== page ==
Discogs' Sales Grew 30% Amid Pandemic Shutdowns

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The online music marketplace has been faring well as shoppers and record stores have turned to the web.

Online music marketplace Discogs' global sales in the first half of 2020 were up nearly 30% over the same period last year, according to the company's mid-year report released Friday (Aug. 28). The jump, which represents record-high sales for the platform, began just a week after the coronavirus pandemic forced the majority of physical record stores to shut their doors beginning in mid-March.

“We've been a lifeline for the independent retailer for sure,” says Jeffrey SmithDiscogs director of communications and partnerships, who adds that some record stores on the platform “have given us word that without Discogs, they were definitely gonna be hurting or quite possibly [have to] shut their doors.”

The increases outlined in the report are striking if not entirely surprising, given that the widespread closure of physical retail outlets around the world gave many consumers little choice but to make their physical music purchases online. In addition to the 30% year-over-year jump in orders -- between January and June, Discogs facilitated nearly 4.3 million of them -- buyers purchased more than 7.6 million pieces of physical music, an increase of 33.83% over 2019.

Sales increases were nearly uniform across formats. Vinyl saw a 33.27% year-over-year jump with over 5.8 million records sold, while CD sales increased 33.27% with over 1.6 million units sold and cassette tapes jumped 30.52%, representing sales of more than 137,000 units.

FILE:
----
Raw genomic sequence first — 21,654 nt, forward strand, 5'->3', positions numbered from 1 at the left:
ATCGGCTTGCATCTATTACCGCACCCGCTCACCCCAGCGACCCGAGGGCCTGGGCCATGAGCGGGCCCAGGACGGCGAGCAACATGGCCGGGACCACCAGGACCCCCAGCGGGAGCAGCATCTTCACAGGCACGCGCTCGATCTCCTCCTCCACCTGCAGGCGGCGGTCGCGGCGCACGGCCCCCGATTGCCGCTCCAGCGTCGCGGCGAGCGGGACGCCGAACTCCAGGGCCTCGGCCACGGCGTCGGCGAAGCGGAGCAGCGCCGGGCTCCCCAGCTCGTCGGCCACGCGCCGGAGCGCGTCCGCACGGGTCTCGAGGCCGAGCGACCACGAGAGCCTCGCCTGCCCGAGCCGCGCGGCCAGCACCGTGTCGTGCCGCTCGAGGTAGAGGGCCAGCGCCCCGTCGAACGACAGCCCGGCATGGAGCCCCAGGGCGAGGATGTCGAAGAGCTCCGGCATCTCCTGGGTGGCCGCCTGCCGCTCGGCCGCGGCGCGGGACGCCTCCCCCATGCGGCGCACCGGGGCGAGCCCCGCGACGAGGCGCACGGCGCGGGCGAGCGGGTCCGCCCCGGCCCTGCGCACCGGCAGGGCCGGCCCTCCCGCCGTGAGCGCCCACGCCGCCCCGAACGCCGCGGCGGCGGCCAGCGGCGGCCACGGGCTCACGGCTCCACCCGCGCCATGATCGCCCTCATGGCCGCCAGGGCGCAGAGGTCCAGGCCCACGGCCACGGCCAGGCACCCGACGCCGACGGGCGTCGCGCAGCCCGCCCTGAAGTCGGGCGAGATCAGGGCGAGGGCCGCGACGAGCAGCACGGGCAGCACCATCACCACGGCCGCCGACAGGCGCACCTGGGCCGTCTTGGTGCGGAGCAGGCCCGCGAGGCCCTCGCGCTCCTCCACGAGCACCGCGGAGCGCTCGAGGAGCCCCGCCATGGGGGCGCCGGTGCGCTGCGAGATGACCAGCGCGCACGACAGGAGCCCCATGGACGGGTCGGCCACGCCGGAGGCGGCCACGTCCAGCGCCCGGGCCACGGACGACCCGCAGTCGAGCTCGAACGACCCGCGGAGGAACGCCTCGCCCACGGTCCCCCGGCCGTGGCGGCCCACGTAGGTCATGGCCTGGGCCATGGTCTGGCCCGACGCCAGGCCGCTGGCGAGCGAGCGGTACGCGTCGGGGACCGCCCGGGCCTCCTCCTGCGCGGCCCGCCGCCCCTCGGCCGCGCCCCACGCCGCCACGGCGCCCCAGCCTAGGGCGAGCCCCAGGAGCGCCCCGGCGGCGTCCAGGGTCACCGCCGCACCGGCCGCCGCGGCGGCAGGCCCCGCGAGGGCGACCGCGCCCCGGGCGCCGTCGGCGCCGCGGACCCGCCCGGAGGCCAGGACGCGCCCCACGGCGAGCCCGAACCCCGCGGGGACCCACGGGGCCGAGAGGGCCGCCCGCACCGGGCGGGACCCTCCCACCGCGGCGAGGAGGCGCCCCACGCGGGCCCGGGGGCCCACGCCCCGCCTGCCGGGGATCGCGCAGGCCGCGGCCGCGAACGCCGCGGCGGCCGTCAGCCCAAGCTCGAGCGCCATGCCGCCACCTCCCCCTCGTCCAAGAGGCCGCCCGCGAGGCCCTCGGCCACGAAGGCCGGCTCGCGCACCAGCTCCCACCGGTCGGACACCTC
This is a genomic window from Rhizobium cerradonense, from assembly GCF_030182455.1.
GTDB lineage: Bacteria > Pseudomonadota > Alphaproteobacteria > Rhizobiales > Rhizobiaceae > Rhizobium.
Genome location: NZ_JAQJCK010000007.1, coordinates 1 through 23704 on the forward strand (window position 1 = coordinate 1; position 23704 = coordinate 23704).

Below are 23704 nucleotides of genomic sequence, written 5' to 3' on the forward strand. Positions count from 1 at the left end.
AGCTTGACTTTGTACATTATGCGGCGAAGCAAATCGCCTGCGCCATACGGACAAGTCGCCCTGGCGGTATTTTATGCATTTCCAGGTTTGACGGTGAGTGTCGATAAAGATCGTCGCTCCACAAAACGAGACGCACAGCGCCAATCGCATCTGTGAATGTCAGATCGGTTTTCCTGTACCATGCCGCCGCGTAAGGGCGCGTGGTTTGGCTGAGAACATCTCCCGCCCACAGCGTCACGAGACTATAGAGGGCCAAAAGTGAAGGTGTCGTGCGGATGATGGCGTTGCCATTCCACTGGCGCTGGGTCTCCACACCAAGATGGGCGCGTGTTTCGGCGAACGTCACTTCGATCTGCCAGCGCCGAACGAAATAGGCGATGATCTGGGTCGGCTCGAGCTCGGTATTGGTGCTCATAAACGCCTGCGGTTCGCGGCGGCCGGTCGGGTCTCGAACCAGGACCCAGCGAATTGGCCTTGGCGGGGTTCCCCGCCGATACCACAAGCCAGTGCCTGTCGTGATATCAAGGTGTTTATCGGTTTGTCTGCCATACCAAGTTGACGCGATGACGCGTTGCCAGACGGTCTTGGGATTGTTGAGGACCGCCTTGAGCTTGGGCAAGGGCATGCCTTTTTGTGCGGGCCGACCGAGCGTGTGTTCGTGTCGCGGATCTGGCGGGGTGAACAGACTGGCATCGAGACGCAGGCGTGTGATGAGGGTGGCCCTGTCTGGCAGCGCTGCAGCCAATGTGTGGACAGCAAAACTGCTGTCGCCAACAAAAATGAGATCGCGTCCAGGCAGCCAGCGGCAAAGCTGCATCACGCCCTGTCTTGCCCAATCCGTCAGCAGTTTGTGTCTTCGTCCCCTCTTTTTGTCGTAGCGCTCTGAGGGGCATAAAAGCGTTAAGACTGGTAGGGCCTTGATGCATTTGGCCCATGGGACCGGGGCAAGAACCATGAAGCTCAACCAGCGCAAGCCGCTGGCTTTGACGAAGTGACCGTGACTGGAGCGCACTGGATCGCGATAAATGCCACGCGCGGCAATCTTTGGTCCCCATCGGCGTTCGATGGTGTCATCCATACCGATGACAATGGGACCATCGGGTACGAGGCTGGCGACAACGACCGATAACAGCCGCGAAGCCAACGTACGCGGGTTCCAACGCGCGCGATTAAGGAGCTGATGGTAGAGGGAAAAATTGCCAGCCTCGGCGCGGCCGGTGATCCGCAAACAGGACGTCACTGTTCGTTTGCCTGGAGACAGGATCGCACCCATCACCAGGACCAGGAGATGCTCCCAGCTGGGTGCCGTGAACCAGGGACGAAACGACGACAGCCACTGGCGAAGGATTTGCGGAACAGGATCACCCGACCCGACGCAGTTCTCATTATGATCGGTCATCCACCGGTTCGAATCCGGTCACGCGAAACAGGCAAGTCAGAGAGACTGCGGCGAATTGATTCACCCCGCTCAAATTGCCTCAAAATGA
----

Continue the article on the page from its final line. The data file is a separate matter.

Sellers have been more active on the platform, too. Between January and June, more than 798,000 submissions were added to the Discogs marketplace, up 18.77% year-over-year. This increase was also more or less consistent across formats, with cassette submissions up 21.74%, CDs up 16.94% and vinyl up 16.55% over that timeframe. Even digital files and other non-physical format submissions have been robust, spiking 92% over the same period last year.

Part of the increase in submissions was due to Discogs’ efforts to support independent record stores during the pandemic. In March, the company refunded the order fees for nearly 800 record stores already on the platform; after extending the same offer to new users, the company onboarded almost 600 new retail outlets. By the end of the April, Discogs had waived nearly $4 million in fees.

As stated in the report, the influx of new sellers is expected to be mirrored by a long-term increase in buying activity, "as new customers become part of the Discogs community and buying habits shift for the long term.” It’s a sentiment Smith echoes, though he maintains that the in-store experience will remain an important experience for many record buyers even after the pandemic dies down.

“I don’t think you’re ever going to replace being in a record store,” Smith says. “There’s so many things that you miss by not going into your local shop: Being a part of that local community, talking to the people that work there that know you well enough to turn you on to a new record…people that are into the physical format and collecting are in it because of those experiences.”

That said, Smith does expect physical record stores to begin shifting online more and more, and perhaps more quickly than they otherwise would have because of the pandemic -- a change that would doubtless be good news for Discogs. “I think they're gonna definitely look to increase their online footprint so that they're prepared [for something like this in the future],” he says.



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